Look at these French postmodernist philosophers they studied.  Derrida, Foucault and that whole crew.  They have a reputation for being a bunch of unintelligible gobbledygook.  And it was true to a fair extent.  But literary deconstruction is not a wasted skill.  It's why academic feminists are so damn good in flame wars.   They don't even bother wasting their time answering their opponent's arguments directly.  They dive right into the assumption that their opponents are merely defending a position of power and privilege, because that's all human behavior ever boils down to as far as they're concerned, and it drives their opponents - usually 4chan or manosphere types, batty.  Studying that stuff also leads to an understanding of narrative and cognitive framing.  They understand media, and they understand it on a social, economic and psychological level, not just its basic workings.  A lot of this goes back to the ideas of Herbert Marcuse, Antonio Gramsci, Rudi Dutschke and others had about a long march through the institutions, which ties into their hegemony in academia.  From there, they learned how to look at the way institutions work and how to coordinate their efforts to strategically apply pressure to get what they want.  The ideas of Saul Alinsky and stuff like that.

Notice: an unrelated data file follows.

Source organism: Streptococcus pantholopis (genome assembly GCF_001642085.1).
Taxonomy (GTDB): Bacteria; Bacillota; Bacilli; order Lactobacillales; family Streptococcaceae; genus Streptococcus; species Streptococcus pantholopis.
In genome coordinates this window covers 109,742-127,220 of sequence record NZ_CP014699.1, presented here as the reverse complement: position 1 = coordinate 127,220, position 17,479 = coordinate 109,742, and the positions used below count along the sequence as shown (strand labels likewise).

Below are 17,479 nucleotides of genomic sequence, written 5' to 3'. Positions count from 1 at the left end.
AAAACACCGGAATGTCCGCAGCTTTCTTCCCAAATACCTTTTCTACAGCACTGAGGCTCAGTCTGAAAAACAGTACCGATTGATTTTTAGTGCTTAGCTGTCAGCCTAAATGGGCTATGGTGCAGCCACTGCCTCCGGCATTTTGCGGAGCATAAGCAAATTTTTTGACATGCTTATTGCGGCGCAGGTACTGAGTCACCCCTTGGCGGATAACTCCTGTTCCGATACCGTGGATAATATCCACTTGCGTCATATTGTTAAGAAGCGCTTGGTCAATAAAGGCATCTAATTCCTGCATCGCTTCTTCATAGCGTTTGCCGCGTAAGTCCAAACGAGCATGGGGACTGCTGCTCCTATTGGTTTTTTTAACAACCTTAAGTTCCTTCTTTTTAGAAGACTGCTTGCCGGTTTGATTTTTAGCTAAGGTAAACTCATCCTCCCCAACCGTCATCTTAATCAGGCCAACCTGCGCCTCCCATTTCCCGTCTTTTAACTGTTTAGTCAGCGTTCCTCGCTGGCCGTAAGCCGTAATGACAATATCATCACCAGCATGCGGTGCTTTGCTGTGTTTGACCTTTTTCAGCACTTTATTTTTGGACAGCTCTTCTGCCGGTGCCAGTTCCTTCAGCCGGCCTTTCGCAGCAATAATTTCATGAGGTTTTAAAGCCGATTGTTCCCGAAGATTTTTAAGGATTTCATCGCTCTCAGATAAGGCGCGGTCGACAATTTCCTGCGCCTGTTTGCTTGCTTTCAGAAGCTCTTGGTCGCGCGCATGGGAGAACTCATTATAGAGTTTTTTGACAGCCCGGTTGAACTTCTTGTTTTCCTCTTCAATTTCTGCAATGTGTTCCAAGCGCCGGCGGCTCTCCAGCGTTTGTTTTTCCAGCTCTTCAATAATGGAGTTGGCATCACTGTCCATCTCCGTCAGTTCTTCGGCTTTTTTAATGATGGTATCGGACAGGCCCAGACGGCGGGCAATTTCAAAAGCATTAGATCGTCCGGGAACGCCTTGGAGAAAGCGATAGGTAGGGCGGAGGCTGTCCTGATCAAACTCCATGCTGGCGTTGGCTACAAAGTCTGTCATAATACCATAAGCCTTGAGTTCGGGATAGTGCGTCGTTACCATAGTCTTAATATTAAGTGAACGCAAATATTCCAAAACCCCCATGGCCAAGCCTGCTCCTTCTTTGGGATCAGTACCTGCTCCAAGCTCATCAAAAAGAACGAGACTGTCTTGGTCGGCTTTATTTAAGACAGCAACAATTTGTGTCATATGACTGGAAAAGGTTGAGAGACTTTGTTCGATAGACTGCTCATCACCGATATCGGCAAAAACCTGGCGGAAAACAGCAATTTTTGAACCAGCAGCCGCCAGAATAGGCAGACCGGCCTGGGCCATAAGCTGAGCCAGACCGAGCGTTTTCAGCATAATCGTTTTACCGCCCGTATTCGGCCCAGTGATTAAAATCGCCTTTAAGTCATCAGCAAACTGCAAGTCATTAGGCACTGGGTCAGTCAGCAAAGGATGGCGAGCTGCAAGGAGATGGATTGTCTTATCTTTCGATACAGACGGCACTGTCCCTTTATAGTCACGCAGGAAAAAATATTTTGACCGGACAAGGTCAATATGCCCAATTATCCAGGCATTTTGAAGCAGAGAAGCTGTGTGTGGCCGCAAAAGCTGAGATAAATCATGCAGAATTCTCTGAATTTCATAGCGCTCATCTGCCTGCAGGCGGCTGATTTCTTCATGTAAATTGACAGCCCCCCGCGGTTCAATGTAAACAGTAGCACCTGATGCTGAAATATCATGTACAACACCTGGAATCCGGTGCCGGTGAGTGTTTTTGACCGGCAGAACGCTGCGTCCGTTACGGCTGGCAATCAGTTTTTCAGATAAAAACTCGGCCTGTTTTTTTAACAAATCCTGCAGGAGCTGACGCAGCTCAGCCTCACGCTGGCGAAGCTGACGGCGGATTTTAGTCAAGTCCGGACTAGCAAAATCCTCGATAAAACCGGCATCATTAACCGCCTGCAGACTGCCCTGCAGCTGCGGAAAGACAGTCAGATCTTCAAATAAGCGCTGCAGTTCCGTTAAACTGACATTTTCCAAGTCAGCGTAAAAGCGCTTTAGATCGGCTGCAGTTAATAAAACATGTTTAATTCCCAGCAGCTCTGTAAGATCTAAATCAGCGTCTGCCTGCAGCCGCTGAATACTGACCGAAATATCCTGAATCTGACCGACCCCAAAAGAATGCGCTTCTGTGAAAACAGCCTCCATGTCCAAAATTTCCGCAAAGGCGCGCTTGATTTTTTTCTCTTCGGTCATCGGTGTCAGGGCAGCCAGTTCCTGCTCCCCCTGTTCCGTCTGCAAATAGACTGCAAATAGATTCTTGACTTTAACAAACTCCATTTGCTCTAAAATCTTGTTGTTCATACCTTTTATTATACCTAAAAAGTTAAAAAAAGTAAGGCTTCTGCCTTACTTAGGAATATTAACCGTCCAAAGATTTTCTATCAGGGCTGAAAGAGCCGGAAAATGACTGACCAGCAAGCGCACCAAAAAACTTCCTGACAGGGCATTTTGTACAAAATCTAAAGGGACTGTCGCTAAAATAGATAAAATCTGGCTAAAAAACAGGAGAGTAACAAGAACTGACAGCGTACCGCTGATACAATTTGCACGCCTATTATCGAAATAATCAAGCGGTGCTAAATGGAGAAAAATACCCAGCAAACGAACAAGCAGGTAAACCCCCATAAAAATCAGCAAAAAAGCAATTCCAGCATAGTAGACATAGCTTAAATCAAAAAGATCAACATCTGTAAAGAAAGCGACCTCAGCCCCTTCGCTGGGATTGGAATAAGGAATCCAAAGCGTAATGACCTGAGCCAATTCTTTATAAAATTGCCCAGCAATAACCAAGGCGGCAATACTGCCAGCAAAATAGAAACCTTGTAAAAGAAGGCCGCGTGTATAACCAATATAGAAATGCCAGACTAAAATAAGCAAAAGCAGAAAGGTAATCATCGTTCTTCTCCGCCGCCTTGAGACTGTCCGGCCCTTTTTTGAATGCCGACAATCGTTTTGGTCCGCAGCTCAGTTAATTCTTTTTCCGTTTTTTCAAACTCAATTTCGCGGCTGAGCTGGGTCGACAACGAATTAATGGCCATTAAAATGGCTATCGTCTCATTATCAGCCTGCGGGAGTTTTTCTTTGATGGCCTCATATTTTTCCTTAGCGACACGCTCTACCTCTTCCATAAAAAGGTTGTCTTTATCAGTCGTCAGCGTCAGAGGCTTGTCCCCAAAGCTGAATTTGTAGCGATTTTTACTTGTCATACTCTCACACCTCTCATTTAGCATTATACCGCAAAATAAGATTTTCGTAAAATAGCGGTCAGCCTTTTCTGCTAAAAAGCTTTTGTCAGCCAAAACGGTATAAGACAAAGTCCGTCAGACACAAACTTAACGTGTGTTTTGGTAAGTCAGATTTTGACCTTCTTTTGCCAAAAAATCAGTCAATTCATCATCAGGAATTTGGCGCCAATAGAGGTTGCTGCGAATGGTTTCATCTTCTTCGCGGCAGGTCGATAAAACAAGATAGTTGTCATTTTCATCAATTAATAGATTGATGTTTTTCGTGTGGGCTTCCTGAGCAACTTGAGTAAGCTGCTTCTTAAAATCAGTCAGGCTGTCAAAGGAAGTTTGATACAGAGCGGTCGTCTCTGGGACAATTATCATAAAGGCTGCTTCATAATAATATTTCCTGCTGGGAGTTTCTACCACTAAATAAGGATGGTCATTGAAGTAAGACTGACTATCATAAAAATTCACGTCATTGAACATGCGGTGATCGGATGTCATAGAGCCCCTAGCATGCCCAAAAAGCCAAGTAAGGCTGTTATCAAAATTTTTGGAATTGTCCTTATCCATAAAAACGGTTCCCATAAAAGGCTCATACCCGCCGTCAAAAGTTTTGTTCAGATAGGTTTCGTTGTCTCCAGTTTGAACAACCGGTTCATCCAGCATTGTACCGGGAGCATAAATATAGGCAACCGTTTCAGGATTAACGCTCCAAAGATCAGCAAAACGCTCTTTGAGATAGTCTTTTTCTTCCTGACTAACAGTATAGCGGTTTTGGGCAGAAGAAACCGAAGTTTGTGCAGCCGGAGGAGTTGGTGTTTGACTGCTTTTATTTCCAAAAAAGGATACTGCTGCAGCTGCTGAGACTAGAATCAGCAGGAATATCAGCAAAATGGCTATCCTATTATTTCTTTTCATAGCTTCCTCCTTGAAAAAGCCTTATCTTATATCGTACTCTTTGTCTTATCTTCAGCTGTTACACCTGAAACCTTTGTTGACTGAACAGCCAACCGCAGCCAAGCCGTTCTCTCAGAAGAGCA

Again, to their opponents, typically paleoconservatives, neoreactionaries and the right wing of the so called skeptic community - think YouTubers like Sargon of Akkad and the like, everything I've described above is what they call cultural Marxism.  It's all bad, horrible stuff because it's supposedly Marxism and we all know that didn't work from the history of the USSR.  Well that's just patent nonsense.  Cultural Marxism is a contradiction in terms.  Marx was adamant about the primacy of economic relations and how culture ultimately flowed from that.  And Marx was proven right when this huge shift to the left in academia and the mainstreaming of feminism, multiculturalism, mass immigration and so on coincided with the mainstreaming of neoliberal capitalism.  And it makes sense because rapacious capitalism always needs new markets to expand into, and if women and minorities are going to provide that, then that's what's going to happen.   But the neoreactionaries and the paleocons can't see that.  They're totally fixated on Marx the way the dumb lefties can't get over Hitler.  And what's really funny is that they usually don't have a clue what Marx actually believed.  I suggest Marxist ideas to alt-rightists all the time and they tend to actually like it, as long as it's not recognizably Marx to them.